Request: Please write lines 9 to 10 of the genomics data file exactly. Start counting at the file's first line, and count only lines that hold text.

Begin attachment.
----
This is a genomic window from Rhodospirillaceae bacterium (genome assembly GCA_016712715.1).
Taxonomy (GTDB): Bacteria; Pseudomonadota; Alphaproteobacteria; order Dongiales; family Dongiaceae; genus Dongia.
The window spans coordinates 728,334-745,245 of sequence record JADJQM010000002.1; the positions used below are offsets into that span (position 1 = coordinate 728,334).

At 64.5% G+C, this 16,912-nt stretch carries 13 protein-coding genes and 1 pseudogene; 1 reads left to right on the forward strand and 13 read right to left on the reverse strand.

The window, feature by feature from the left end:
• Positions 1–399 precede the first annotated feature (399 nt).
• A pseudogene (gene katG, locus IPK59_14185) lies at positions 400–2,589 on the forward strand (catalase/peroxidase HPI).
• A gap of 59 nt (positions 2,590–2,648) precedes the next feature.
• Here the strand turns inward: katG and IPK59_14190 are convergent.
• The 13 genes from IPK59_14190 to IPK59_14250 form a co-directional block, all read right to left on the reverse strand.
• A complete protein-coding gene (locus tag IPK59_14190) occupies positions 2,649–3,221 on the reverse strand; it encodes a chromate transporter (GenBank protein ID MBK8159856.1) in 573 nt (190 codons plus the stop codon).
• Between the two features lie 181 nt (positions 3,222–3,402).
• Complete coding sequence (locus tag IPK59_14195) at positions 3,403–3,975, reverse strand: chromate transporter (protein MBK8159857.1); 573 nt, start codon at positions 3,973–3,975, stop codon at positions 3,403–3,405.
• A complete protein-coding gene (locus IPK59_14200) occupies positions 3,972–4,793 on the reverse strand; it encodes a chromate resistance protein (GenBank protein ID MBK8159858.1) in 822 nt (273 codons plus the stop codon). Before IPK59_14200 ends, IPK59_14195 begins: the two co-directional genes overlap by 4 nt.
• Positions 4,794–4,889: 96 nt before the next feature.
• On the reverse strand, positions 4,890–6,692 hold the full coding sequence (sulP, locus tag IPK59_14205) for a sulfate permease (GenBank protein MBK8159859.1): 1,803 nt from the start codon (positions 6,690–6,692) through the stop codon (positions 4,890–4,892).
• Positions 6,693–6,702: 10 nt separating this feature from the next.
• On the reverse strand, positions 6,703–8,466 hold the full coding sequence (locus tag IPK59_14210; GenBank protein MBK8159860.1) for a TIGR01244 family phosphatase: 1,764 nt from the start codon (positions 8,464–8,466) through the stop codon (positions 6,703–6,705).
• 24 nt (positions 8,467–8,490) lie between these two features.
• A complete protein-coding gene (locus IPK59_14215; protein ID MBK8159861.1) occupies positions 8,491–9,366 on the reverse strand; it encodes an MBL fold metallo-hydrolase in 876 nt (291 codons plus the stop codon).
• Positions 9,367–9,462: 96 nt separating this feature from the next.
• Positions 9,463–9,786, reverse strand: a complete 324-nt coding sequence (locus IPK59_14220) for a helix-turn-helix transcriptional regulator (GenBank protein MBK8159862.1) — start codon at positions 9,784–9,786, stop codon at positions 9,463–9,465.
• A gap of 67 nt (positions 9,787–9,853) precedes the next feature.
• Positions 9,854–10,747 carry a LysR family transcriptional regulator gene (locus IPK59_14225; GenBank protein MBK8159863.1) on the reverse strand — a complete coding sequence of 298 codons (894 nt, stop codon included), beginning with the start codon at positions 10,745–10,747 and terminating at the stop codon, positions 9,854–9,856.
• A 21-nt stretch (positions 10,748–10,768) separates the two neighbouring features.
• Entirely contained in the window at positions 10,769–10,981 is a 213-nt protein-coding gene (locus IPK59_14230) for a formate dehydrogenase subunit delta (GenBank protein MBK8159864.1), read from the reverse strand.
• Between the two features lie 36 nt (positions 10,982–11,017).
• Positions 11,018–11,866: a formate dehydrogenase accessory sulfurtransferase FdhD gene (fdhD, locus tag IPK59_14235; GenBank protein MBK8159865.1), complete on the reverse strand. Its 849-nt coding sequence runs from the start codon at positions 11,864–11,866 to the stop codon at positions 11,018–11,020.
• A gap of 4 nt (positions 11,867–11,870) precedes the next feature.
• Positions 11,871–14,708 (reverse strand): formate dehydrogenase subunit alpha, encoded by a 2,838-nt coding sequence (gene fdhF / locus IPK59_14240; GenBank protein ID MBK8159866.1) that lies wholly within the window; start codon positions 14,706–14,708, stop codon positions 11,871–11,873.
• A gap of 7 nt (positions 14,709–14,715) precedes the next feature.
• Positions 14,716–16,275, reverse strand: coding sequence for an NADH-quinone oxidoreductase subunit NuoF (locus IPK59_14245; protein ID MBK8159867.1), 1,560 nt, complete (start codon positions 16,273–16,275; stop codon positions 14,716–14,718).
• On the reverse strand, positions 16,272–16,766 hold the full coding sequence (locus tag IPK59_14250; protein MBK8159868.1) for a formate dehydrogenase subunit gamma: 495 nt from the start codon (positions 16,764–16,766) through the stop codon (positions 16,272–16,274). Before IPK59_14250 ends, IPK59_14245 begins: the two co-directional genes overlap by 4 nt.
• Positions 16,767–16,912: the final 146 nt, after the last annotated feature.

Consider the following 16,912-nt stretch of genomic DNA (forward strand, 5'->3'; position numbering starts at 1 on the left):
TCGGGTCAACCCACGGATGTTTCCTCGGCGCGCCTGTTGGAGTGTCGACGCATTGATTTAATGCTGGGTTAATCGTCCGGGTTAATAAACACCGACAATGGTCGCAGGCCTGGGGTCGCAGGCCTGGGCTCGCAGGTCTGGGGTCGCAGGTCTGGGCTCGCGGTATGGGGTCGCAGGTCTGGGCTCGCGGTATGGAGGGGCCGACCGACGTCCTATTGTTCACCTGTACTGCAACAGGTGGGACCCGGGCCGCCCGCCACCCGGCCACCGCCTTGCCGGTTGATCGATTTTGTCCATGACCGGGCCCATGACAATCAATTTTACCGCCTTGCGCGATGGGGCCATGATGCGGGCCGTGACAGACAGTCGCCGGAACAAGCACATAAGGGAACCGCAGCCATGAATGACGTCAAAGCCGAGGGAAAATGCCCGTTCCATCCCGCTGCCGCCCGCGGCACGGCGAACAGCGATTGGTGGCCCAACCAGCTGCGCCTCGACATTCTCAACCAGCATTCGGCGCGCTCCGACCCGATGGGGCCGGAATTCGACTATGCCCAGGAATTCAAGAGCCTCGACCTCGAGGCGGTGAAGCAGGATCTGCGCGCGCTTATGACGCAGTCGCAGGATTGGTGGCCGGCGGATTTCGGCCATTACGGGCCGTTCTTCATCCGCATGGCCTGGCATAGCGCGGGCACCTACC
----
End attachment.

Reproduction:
• Here the strand turns inward: katG and IPK59_14190 are convergent.
• The 13 genes from IPK59_14190 to IPK59_14250 form a co-directional block, all read right to left on the reverse strand.